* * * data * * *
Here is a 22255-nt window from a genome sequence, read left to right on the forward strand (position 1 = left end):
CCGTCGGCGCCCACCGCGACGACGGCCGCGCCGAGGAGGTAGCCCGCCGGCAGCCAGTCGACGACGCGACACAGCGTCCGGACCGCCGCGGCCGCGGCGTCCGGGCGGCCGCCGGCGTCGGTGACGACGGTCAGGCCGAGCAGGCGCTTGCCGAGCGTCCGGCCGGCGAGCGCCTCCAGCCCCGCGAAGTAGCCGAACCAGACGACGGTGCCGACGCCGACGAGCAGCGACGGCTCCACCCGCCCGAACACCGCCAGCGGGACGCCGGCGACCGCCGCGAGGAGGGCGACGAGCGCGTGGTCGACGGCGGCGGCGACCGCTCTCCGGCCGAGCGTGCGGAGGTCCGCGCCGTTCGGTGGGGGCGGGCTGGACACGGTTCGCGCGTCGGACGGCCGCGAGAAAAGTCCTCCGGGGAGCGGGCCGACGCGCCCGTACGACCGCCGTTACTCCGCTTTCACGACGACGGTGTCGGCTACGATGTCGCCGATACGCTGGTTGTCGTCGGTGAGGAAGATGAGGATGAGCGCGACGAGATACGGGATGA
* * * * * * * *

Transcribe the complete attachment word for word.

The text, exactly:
Here is a 22255-nt window from a genome sequence, read left to right on the forward strand (position 1 = left end):
CCGTCGGCGCCCACCGCGACGACGGCCGCGCCGAGGAGGTAGCCCGCCGGCAGCCAGTCGACGACGCGACACAGCGTCCGGACCGCCGCGGCCGCGGCGTCCGGGCGGCCGCCGGCGTCGGTGACGACGGTCAGGCCGAGCAGGCGCTTGCCGAGCGTCCGGCCGGCGAGCGCCTCCAGCCCCGCGAAGTAGCCGAACCAGACGACGGTGCCGACGCCGACGAGCAGCGACGGCTCCACCCGCCCGAACACCGCCAGCGGGACGCCGGCGACCGCCGCGAGGAGGGCGACGAGCGCGTGGTCGACGGCGGCGGCGACCGCTCTCCGGCCGAGCGTGCGGAGGTCCGCGCCGTTCGGTGGGGGCGGGCTGGACACGGTTCGCGCGTCGGACGGCCGCGAGAAAAGTCCTCCGGGGAGCGGGCCGACGCGCCCGTACGACCGCCGTTACTCCGCTTTCACGACGACGGTGTCGGCTACGATGTCGCCGATACGCTGGTTGTCGTCGGTGAGGAAGATGAGGATGAGCGCGACGAGATACGGGATGA